- Maximise undergraduate and returning workforce supply through planned and sustained careers and Return to Practice work
- Modernise roles and ways of working in line with NHS People Plan requirements to ensure a supply of 21st-century facing graduates
- Build significant clinical placement expansion, innovation and resilience
The Return to Practice (RtP) programme enables former HCPC registrant that have left their professions to re-enter and gain their HCPC registration. You already have the skills and experience to make a big difference to patients, clients, carers and their families and we want to help you on your (RtP) journey.
Helping ensure an essential supply of AHPs
AHP support staff work across the health and care sectors playing an integral role supporting people’s health and wellbeing. Ensuring they have consistent access to high-quality learning and career progression will benefit services and their users, through a high quality and continuity of care and reduced waiting lists.
A robust and sustainable approach to good quality placements and learning environments is critical for us to effectively expand our workforce by growing the number of Allied Health Professionals in education. To deliver this Health Education England are working collaboratively across professions, universities, Royal Colleges, professional bodies, and with our regulators to share learning and build ambition.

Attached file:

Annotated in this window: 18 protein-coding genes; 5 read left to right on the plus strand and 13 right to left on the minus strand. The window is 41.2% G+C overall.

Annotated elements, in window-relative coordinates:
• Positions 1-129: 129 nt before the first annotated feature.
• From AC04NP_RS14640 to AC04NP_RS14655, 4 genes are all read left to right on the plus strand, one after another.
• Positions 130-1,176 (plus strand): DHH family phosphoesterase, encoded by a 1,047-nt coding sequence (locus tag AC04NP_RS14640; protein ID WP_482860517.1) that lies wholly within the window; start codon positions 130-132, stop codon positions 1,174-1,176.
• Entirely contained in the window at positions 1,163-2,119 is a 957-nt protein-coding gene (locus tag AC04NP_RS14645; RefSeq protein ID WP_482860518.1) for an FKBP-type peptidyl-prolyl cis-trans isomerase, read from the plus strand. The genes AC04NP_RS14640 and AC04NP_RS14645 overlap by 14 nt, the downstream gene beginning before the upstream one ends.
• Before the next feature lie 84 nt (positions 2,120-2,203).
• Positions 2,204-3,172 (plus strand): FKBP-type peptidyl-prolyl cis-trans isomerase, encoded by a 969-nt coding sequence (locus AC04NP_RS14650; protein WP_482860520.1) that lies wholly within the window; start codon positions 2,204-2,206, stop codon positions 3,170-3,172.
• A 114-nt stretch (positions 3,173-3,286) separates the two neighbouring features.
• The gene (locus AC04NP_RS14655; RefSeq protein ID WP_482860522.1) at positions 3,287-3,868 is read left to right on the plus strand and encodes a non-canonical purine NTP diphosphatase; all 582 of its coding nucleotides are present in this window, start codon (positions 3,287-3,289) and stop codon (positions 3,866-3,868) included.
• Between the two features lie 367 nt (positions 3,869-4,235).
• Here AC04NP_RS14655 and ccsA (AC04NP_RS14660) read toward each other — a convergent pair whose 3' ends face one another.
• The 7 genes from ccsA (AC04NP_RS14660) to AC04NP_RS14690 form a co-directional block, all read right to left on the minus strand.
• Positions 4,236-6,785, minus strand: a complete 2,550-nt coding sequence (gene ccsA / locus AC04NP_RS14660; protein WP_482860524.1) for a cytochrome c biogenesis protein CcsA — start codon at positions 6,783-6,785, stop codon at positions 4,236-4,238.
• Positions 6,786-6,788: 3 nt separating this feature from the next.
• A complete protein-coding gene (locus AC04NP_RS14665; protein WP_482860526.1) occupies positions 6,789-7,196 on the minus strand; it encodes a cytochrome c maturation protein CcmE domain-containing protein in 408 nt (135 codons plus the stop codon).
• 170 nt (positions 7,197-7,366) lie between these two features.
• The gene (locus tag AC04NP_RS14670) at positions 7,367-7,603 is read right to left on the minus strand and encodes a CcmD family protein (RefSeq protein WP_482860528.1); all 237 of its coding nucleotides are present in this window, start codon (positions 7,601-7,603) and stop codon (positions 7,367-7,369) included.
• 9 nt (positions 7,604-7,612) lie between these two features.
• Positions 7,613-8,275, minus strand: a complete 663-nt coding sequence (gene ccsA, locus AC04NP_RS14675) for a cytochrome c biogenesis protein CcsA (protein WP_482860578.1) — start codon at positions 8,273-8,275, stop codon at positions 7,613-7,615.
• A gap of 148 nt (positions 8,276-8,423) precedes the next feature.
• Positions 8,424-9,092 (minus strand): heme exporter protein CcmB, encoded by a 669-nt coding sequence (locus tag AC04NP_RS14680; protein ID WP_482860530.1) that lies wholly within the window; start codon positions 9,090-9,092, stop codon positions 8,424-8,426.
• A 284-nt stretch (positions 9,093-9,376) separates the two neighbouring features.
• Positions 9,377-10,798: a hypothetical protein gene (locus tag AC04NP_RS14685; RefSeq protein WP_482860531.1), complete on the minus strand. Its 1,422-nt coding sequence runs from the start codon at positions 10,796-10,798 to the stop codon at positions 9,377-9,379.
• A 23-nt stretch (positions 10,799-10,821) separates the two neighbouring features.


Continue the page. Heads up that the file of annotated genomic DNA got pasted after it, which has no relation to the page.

Helping to ensure an essential supply of Allied Health Professions (AHP) Practice placements: challenges and solutions
Developing sustainable growth in the Allied Health Professions (AHP) workforce is vital to delivering the ambitions of the NHS Long Term Plan. The majority of new AHPs qualify through pre-registration education thus, ensuring growth in this route is central to achieving this aim. However, to achieve this requires work with the higher education sector, local healthcare providers and national bodies to bring about this increase, raising the number of AHPs in education and training across the system. Historically, placement capacity has been a barrier to increasing current intake levels across the country. Now the recovery of placement capacity not accessible during the COVID19 pandemic has further heightened this challenge. Nevertheless, initial discussions with the Council of Deans of Health suggests expansion could be achieved with improved co-ordination and alignment between Higher Education Institutes (HEIs) and placement providers, supported by a continued focus on increasing application to AHP courses.
Through 2020, HEE was joined by three AHP student placements; the 21st-century health and care workforce need to excel in their clinical and academic studies but also learn about leadership, research and the wider context of public and population health. Read about their projects and experiences through a series of blogs:
- Char Hobbs blog 1 - 22 June 2020
- Char Hobbs blog 2 - 7 July 2020
- Char Hobbs blog 3 - 10 August 2020
- Dan Henson and TJ Okor blog - 24 November 2020